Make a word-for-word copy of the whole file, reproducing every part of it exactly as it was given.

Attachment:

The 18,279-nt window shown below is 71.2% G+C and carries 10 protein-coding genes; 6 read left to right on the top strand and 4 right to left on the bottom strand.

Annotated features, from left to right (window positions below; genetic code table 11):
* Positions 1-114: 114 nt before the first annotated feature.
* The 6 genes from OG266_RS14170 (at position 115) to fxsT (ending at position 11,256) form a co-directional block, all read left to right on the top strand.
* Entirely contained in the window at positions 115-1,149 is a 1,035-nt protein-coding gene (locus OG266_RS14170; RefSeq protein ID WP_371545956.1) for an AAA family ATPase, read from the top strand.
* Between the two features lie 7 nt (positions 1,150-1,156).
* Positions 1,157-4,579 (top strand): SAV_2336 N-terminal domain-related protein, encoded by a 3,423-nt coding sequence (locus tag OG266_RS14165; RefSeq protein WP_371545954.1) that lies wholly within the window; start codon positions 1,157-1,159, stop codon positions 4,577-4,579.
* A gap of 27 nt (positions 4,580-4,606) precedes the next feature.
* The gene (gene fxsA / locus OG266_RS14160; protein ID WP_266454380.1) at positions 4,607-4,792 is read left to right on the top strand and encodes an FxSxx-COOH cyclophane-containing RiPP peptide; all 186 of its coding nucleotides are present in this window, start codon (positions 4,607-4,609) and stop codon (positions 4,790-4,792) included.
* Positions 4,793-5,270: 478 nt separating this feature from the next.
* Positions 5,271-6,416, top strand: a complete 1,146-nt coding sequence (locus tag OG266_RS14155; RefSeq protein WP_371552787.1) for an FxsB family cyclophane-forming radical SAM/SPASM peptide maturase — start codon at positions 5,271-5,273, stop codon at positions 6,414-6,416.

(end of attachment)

The 18,279-nt window shown below is 71.2% G+C and carries 10 protein-coding genes; 6 read left to right on the top strand and 4 right to left on the bottom strand.

Annotated features, from left to right (window positions below; genetic code table 11):
* Positions 1-114: 114 nt before the first annotated feature.
* The 6 genes from OG266_RS14170 (at position 115) to fxsT (ending at position 11,256) form a co-directional block, all read left to right on the top strand.
* Entirely contained in the window at positions 115-1,149 is a 1,035-nt protein-coding gene (locus OG266_RS14170; RefSeq protein ID WP_371545956.1) for an AAA family ATPase, read from the top strand.
* Between the two features lie 7 nt (positions 1,150-1,156).
* Positions 1,157-4,579 (top strand): SAV_2336 N-terminal domain-related protein, encoded by a 3,423-nt coding sequence (locus tag OG266_RS14165; RefSeq protein WP_371545954.1) that lies wholly within the window; start codon positions 1,157-1,159, stop codon positions 4,577-4,579.
* A gap of 27 nt (positions 4,580-4,606) precedes the next feature.
* The gene (gene fxsA / locus OG266_RS14160; protein ID WP_266454380.1) at positions 4,607-4,792 is read left to right on the top strand and encodes an FxSxx-COOH cyclophane-containing RiPP peptide; all 186 of its coding nucleotides are present in this window, start codon (positions 4,607-4,609) and stop codon (positions 4,790-4,792) included.
* Positions 4,793-5,270: 478 nt separating this feature from the next.
* Positions 5,271-6,416, top strand: a complete 1,146-nt coding sequence (locus tag OG266_RS14155; RefSeq protein WP_371552787.1) for an FxsB family cyclophane-forming radical SAM/SPASM peptide maturase — start codon at positions 5,271-5,273, stop codon at positions 6,414-6,416.